In another characterization of the present invention, in a photocatalysis system for degrading a toxic compound to constituent components, an improved process for photoreactor control optimizes reaction rates on the surface of a wide bandgap semiconductor material exposed to light having a higher energy than the bandgap and a surface exposed to the toxic compound. The semiconductor material is contacted with an electrical conductor in a geometry effective to produce an electric field within the semiconductor. One or more associated parameters of the photocatalysis system that affect excess electronic charge within the semiconductor is controlled. A closed circuit current signal or an open circuit voltage signal from the electrical conductor indicative of the excess charge present in the semiconductor is sensed and monitored in a processor. One or more control signals is outputted to the one or more controllers to adjust the associated parameters to minimize excess electrical charge.
In yet another characterization of the present invention, in a photocatalysis system for degrading a toxic compound to constituent components, an improved photoreactor optimizes reaction rates on the surface of a wide bandgap semiconductor material exposed to light having a higher energy than said bandgap and a surface exposed to said toxic compound. An electrical conductor contacts the semiconductor material in a geometry effective to produce an electric field within the semiconductor material in response to an applied voltage bias.
The accompanying drawings, which are incorporated in and form a part of the specification, illustrate the embodiments of the present invention and, together with the description, serve to explain the principles of the invention. In the drawings:
FIG. 1 is a schematic of a photoreactor control system according to one embodiment of the present invention.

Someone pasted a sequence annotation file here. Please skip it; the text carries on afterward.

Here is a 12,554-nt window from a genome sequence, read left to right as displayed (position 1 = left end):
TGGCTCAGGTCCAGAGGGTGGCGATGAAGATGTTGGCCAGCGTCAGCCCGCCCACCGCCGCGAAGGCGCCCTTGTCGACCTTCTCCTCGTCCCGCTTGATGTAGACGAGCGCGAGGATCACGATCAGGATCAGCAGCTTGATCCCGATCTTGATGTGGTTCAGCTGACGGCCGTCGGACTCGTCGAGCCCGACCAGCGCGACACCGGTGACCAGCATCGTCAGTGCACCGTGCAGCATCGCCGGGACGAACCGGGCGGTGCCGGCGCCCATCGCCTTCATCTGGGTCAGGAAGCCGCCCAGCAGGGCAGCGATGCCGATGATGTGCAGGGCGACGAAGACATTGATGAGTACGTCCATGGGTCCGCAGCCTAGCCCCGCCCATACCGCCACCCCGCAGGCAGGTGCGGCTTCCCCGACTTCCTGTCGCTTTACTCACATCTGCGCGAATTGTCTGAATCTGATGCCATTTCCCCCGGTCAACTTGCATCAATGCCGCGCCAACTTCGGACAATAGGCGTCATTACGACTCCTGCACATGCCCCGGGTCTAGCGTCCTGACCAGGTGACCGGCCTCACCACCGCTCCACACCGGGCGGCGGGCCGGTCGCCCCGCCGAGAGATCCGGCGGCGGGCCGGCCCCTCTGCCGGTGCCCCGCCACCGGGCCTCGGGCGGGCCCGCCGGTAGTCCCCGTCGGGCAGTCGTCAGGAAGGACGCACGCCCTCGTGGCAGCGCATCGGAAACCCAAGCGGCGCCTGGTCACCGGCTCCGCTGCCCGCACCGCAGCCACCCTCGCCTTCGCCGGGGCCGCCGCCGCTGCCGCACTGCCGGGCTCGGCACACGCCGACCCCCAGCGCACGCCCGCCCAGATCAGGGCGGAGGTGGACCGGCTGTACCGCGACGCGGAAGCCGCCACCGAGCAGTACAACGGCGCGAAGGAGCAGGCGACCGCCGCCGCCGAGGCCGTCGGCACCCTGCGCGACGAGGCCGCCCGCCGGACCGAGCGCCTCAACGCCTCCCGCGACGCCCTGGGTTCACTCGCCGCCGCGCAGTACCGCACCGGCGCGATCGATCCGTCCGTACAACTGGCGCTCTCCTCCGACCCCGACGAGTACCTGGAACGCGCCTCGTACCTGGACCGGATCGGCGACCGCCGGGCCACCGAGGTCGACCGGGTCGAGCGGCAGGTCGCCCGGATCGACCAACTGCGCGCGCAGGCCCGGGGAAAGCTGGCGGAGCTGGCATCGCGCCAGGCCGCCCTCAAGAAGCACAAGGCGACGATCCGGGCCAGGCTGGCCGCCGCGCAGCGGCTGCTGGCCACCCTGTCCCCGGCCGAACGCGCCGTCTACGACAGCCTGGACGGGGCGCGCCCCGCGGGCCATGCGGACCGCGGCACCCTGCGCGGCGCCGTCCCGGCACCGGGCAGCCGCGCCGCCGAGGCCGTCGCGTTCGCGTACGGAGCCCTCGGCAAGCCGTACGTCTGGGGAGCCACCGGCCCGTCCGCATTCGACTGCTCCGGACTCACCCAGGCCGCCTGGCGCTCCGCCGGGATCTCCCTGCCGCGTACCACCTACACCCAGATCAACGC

FIG. 2 is a pictorial illustration of a photoreactor according to one embodiment of the present invention.
FIG. 3 is a pictorial illustration of a photoreactor according to a second embodiment of the present invention.
The process parameters needed to achieve an optimized energy efficient photoreactor for photocatalysis will vary from system to system and cannot be predicted. For example, light intensity, mass transfer rates of reactants (influenced by flow rates and reactant concentrations), or surface adsorption kinetics (influenced by type of reactant and reactant concentration) will affect in a complex interrelated manner the electric field within a photocatalytic semiconductor needed to achieve maximum degradation rates. Note that the use of the term "reactants" refers to both oxidants and reductants. In accordance with the present invention, an integrated photoreactor control system is provided for controlling one or more process parameters, e.g., flow rates, oxidant and reductant feed rates, applied voltage bias levels, light intensity, etc.. A processor, which is preferably a digital computer, monitors photocurrent or open-circuit photovoltage values and varies flow rates, oxidant and reductant feed rates, and light intensities, to maximize degradation rates of target organic reactant material.
A suitable semiconductor material is placed in contact with an electrical conductor wherein a voltage bias applied to the conductor produces an electric field along the semiconductor (e.g., parallel to a UV transparent substrate that supports the semiconductor) or through the semiconductor (e.g., perpendicular to a UV transparent substrate that supports the semiconductor). The processor increases or decreases the applied voltage bias as a function of measured photocurrent or photovoltage produced by the semiconductor in contact with reactants under an applied light source. A maximum photocurrent is sought at a minimum applied voltage bias to optimize the removal of excess electrical charge from the semiconductor it should be noted that for electrode configurations such as shown in FIG. 1, an overly high applied bias could inhibit hole migration to the semiconductor solution interface and inhibit the degradation rate.
FIG. 1 is a schematic illustration of one embodiment of a photoreactor control system according to the invention. Photoreactor 10 can be configured to operate as an isolated film device, such as shown in FIG. 3, and referred to herein as a "type I" system, or as an photoreactor cell configuration, referred to herein as a 637 type II" system. In a type I system an electric field is applied across or through at least one semiconductor electrode, but not across or through a reactant solution. The optimum photocurrent from the semiconductor is a minimum current; in a type II system, the optimum photocurrent is a maximum photocurrent.